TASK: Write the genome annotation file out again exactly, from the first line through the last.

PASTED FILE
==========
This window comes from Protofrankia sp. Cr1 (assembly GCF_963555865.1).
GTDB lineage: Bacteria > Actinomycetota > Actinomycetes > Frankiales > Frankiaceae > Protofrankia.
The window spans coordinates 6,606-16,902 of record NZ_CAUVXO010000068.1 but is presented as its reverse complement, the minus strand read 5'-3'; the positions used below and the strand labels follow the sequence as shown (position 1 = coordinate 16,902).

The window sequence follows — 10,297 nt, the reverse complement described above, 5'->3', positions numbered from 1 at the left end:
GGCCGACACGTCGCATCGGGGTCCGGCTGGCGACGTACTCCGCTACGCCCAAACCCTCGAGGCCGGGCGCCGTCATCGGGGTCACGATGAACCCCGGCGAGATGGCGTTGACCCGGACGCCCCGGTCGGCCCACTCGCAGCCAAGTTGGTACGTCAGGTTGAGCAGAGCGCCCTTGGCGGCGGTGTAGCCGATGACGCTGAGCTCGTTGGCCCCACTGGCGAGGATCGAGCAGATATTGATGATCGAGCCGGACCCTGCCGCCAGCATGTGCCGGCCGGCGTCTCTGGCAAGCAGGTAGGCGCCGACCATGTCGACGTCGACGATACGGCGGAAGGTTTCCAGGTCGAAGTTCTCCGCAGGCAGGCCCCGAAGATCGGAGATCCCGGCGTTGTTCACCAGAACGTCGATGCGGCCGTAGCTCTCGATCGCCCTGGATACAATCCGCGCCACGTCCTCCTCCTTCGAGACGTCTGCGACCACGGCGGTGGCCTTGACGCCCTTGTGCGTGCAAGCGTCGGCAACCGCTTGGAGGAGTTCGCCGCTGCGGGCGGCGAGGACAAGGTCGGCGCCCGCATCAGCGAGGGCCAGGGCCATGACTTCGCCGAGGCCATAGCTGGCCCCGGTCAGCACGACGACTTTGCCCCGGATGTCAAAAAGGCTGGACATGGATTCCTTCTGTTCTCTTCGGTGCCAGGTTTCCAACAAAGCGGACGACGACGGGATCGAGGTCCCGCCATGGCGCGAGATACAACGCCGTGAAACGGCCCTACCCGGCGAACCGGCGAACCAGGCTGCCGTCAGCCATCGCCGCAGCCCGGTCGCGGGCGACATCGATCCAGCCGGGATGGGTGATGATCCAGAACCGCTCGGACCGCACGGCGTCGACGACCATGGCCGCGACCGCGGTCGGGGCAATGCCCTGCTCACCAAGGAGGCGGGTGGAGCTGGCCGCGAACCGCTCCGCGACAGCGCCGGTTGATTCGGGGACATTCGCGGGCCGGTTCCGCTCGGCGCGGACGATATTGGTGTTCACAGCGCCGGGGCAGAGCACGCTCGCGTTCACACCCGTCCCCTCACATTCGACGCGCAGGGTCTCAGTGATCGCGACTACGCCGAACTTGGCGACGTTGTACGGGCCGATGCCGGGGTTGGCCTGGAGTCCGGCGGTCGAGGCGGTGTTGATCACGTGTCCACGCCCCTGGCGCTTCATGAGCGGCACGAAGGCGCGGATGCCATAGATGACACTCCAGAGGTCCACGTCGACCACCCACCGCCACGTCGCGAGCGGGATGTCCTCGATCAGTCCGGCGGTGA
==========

This window comes from Protofrankia sp. Cr1 (assembly GCF_963555865.1).
GTDB lineage: Bacteria > Actinomycetota > Actinomycetes > Frankiales > Frankiaceae > Protofrankia.
The window spans coordinates 6,606-16,902 of record NZ_CAUVXO010000068.1 but is presented as its reverse complement, the minus strand read 5'-3'; the positions used below and the strand labels follow the sequence as shown (position 1 = coordinate 16,902).

The window sequence follows — 10,297 nt, the reverse complement described above, 5'->3', positions numbered from 1 at the left end:
GGCCGACACGTCGCATCGGGGTCCGGCTGGCGACGTACTCCGCTACGCCCAAACCCTCGAGGCCGGGCGCCGTCATCGGGGTCACGATGAACCCCGGCGAGATGGCGTTGACCCGGACGCCCCGGTCGGCCCACTCGCAGCCAAGTTGGTACGTCAGGTTGAGCAGAGCGCCCTTGGCGGCGGTGTAGCCGATGACGCTGAGCTCGTTGGCCCCACTGGCGAGGATCGAGCAGATATTGATGATCGAGCCGGACCCTGCCGCCAGCATGTGCCGGCCGGCGTCTCTGGCAAGCAGGTAGGCGCCGACCATGTCGACGTCGACGATACGGCGGAAGGTTTCCAGGTCGAAGTTCTCCGCAGGCAGGCCCCGAAGATCGGAGATCCCGGCGTTGTTCACCAGAACGTCGATGCGGCCGTAGCTCTCGATCGCCCTGGATACAATCCGCGCCACGTCCTCCTCCTTCGAGACGTCTGCGACCACGGCGGTGGCCTTGACGCCCTTGTGCGTGCAAGCGTCGGCAACCGCTTGGAGGAGTTCGCCGCTGCGGGCGGCGAGGACAAGGTCGGCGCCCGCATCAGCGAGGGCCAGGGCCATGACTTCGCCGAGGCCATAGCTGGCCCCGGTCAGCACGACGACTTTGCCCCGGATGTCAAAAAGGCTGGACATGGATTCCTTCTGTTCTCTTCGGTGCCAGGTTTCCAACAAAGCGGACGACGACGGGATCGAGGTCCCGCCATGGCGCGAGATACAACGCCGTGAAACGGCCCTACCCGGCGAACCGGCGAACCAGGCTGCCGTCAGCCATCGCCGCAGCCCGGTCGCGGGCGACATCGATCCAGCCGGGATGGGTGATGATCCAGAACCGCTCGGACCGCACGGCGTCGACGACCATGGCCGCGACCGCGGTCGGGGCAATGCCCTGCTCACCAAGGAGGCGGGTGGAGCTGGCCGCGAACCGCTCCGCGACAGCGCCGGTTGATTCGGGGACATTCGCGGGCCGGTTCCGCTCGGCGCGGACGATATTGGTGTTCACAGCGCCGGGGCAGAGCACGCTCGCGTTCACACCCGTCCCCTCACATTCGACGCGCAGGGTCTCAGTGATCGCGACTACGCCGAACTTGGCGACGTTGTACGGGCCGATGCCGGGGTTGGCCTGGAGTCCGGCGGTCGAGGCGGTGTTGATCACGTGTCCACGCCCCTGGCGCTTCATGAGCGGCACGAAGGCGCGGATGCCATAGATGACACTCCAGAGGTCCACGTCGACCACCCACCGCCACGTCGCGAGCGGGATGTCCTCGATCAGTCCGGCGGTGA